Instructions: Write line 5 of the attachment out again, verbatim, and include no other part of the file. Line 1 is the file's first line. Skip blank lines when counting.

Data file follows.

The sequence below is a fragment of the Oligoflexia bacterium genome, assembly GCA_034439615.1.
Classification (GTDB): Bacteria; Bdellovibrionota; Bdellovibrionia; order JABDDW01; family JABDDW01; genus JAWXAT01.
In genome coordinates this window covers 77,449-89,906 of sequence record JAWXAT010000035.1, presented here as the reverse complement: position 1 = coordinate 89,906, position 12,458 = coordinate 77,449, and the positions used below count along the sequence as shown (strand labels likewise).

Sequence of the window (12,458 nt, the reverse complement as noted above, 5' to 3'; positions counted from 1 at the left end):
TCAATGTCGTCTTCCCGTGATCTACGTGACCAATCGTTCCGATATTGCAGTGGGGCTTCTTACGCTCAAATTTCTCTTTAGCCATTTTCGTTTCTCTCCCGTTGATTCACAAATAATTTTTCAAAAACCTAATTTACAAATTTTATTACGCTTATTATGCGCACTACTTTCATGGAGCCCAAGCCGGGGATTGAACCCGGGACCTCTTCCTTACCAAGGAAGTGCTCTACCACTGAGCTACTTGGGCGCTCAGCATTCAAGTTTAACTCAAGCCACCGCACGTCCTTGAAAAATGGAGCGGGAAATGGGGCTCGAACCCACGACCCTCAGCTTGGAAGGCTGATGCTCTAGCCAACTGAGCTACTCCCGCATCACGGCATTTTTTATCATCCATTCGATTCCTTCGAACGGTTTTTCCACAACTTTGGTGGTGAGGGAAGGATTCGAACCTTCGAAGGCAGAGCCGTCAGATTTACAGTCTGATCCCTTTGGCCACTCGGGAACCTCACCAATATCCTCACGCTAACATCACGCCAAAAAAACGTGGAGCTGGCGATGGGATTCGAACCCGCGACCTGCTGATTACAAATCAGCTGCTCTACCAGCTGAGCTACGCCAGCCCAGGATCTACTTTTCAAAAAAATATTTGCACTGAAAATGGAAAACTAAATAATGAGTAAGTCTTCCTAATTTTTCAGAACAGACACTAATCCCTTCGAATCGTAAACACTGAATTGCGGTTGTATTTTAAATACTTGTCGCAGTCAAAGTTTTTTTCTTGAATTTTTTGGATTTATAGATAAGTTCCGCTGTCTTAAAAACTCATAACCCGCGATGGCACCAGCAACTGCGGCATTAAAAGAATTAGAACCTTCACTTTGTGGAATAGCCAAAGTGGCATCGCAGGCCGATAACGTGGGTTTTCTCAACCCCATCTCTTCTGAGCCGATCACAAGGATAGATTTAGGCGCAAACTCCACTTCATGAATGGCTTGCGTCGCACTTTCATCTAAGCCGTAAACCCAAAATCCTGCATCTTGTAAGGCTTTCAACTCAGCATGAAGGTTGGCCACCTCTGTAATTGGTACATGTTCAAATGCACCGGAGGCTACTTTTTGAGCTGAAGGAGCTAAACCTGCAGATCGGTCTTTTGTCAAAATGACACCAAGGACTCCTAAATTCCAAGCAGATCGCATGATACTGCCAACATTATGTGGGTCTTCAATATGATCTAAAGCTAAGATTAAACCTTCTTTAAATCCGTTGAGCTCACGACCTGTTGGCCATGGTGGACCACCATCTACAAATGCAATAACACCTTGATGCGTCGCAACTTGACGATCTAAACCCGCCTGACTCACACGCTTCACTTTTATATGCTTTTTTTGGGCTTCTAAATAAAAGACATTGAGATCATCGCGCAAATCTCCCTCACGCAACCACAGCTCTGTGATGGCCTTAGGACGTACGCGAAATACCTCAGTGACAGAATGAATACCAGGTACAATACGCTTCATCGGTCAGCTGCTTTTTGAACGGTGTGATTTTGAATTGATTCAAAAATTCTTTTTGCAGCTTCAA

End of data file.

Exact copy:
TCAATGTCGTCTTCCCGTGATCTACGTGACCAATCGTTCCGATATTGCAGTGGGGCTTCTTACGCTCAAATTTCTCTTTAGCCATTTTCGTTTCTCTCCCGTTGATTCACAAATAATTTTTCAAAAACCTAATTTACAAATTTTATTACGCTTATTATGCGCACTACTTTCATGGAGCCCAAGCCGGGGATTGAACCCGGGACCTCTTCCTTACCAAGGAAGTGCTCTACCACTGAGCTACTTGGGCGCTCAGCATTCAAGTTTAACTCAAGCCACCGCACGTCCTTGAAAAATGGAGCGGGAAATGGGGCTCGAACCCACGACCCTCAGCTTGGAAGGCTGATGCTCTAGCCAACTGAGCTACTCCCGCATCACGGCATTTTTTATCATCCATTCGATTCCTTCGAACGGTTTTTCCACAACTTTGGTGGTGAGGGAAGGATTCGAACCTTCGAAGGCAGAGCCGTCAGATTTACAGTCTGATCCCTTTGGCCACTCGGGAACCTCACCAATATCCTCACGCTAACATCACGCCAAAAAAACGTGGAGCTGGCGATGGGATTCGAACCCGCGACCTGCTGATTACAAATCAGCTGCTCTACCAGCTGAGCTACGCCAGCCCAGGATCTACTTTTCAAAAAAATATTTGCACTGAAAATGGAAAACTAAATAATGAGTAAGTCTTCCTAATTTTTCAGAACAGACACTAATCCCTTCGAATCGTAAACACTGAATTGCGGTTGTATTTTAAATACTTGTCGCAGTCAAAGTTTTTTTCTTGAATTTTTTGGATTTATAGATAAGTTCCGCTGTCTTAAAAACTCATAACCCGCGATGGCACCAGCAACTGCGGCATTAAAAGAATTAGAACCTTCACTTTGTGGAATAGCCAAAGTGGCATCGCAGGCCGATAACGTGGGTTTTCTCAACCCCATCTCTTCTGAGCCGATCACAAGGATAGATTTAGGCGCAAACTCCACTTCATGAATGGCTTGCGTCGCACTTTCATCTAAGCCGTAAACCCAAAATCCTGCATCTTGTAAGGCTTTCAACTCAGCATGAAGGTTGGCCACCTCTGTAATTGGTACATGTTCAAATGCACCGGAGGCTACTTTTTGAGCTGAAGGAGCTAAACCTGCAGATCGGTCTTTTGTCAAAATGACACCAAGGACTCCTAAATTCCAAGCAGATCGCATGATACTGCCAACATTATGTGGGTCTTCAATATGATCTAAAGCTAAGATTAAACCTTCTTTAAATCCGTTGAGCTCACGACCTGTTGGCCATGGTGGACCACCATCTACAAATGCAATAACACCTTGATGCGTCGCAACTTGACGATCTAAACCCGCCTGACTCACACGCTTCACTTTTATATGCTTTTTTTGGGCTTCTAAATAAAAGACATTGAGATCATCGCGCAAATCTCCCTCACGCAACCACAGCTCTGTGATGGCCTTAGGACGTACGCGAAATACCTCAGTGACAGAATGAATACCAGGTACAATACGCTTCATCGGTCAGCTGCTTTTTGAACGGTGTGATTTTGAATTGATTCAAAAATTCTTTTTGCAGCTTCAA